We believe that tackling customer engagement challenges, including ones related to affordability, starts with adopting this mindset. The next step is developing customer data management practices that can enable utilities to understand and communicate with all of their customers, including those who struggle with affordability. This opens the door to advanced solutions and novel interventions to address affordability, which will be the topic of the next post in this series.

New Feature Alert: Performance Gains Tracker Launched in the Hidden Revenue Locator

By Heidi Smith, Global Product Manager

Valor recently launched a dashboard page, named Performance Gains, in order to enhance our core product, Hidden Revenue Locator (HRL). The Performance Gains page is accessed via the HRL portal and provides a summary of client utilities’ meter asset health including performance assessments in key areas, such as % of meters currently under registering. 

The Performance Gains page allows utility operations teams to:

  • Quickly view meter asset health across all meters to decide where to focus work efforts.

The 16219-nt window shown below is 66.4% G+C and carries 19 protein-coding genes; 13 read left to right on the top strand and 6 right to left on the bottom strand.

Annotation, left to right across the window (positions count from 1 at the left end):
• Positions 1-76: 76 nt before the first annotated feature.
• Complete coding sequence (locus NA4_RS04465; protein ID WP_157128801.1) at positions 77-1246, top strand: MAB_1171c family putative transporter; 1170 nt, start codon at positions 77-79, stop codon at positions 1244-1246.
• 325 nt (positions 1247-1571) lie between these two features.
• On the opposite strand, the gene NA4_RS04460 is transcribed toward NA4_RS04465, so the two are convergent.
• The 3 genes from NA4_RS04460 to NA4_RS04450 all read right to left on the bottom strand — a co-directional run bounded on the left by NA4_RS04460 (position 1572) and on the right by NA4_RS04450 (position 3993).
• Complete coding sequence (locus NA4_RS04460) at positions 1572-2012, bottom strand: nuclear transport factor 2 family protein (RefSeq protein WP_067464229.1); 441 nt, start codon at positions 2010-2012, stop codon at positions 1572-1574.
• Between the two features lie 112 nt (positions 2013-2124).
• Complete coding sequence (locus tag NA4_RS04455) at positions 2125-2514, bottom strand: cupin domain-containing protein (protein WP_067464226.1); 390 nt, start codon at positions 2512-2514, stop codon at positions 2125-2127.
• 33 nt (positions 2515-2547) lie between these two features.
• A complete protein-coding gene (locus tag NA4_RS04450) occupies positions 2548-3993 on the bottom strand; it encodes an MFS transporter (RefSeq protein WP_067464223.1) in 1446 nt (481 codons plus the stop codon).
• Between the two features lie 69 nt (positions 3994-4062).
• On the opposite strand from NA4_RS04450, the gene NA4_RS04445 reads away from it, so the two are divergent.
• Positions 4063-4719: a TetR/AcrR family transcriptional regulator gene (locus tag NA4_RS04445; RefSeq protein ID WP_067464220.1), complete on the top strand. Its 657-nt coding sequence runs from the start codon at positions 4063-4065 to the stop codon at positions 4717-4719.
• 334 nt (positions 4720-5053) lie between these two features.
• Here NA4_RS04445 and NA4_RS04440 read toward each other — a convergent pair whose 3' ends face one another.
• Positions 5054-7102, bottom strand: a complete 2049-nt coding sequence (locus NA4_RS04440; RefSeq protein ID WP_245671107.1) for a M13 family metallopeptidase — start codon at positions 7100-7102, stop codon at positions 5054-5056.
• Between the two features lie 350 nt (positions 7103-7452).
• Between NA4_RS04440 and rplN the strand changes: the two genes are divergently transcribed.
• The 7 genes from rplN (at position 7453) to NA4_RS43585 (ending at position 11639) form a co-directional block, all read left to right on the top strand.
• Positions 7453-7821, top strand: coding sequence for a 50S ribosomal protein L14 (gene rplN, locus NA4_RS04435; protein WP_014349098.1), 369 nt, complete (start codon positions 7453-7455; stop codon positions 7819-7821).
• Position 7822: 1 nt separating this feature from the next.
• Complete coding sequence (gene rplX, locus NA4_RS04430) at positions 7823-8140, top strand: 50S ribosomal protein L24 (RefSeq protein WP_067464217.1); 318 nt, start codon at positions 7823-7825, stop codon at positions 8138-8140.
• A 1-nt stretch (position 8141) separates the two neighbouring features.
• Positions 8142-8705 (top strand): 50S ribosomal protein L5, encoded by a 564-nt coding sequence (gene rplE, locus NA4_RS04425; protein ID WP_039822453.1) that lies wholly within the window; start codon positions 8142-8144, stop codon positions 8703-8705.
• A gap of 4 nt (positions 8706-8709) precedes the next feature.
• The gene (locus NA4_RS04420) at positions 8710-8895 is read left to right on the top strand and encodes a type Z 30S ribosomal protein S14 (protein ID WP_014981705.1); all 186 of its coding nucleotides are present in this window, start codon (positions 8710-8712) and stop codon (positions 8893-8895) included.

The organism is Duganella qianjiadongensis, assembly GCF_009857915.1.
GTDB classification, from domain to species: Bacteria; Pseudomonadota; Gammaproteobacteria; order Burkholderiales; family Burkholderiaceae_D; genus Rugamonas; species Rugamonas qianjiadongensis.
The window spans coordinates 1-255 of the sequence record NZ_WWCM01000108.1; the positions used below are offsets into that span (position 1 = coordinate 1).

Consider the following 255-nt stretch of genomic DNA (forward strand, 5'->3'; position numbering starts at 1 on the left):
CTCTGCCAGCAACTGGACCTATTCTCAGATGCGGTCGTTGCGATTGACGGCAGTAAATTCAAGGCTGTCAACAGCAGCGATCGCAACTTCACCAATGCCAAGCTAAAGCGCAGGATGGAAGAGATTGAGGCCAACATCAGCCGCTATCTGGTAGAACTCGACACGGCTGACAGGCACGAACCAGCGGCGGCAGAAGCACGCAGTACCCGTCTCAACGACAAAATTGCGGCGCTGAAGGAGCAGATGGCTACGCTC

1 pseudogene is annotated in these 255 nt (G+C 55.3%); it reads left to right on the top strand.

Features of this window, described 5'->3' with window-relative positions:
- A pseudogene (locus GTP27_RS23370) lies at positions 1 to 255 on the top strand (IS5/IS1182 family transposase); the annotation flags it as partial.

• View under-registration data to decide which meters to replace and when.

  • Create budgets for your meter assessment management program based on meter fleet performance.

Additionally, the utility management teams will always have the latest metrics at hand to share with board members or other stakeholders to:

  • Enable budgeting decisions on your meter program

  • Demonstrate your progression / management efficiency

  • Showcase the value gained from our Valor solution and make a case for continued subscription

We encourage you to fully explore the new view. My favorite feature, suggested by one of our utility clients, is to hover over the bar graph lines on the meter under-registration analysis to see percentages of meters that are under-registering for a specific slice.  In our demo example, 2.2% of the 10-year-old meters are under-registering.

PerformanceGainsAge.jpg

Check out a sample Performance Gains of our demo utility, which is gaining tremendous value from the program through significant investigations of their flags!

PerformanceGainsSample.jpg

This new view is brought to you thanks to the vision of Janani Mohanakrishnan and Christine Boyle; valuable user feedback from Valor’s Client User Group; the hard work of software design and implementation of Renee Jutras; and quality checks by Glen Semino and Kristine Gali.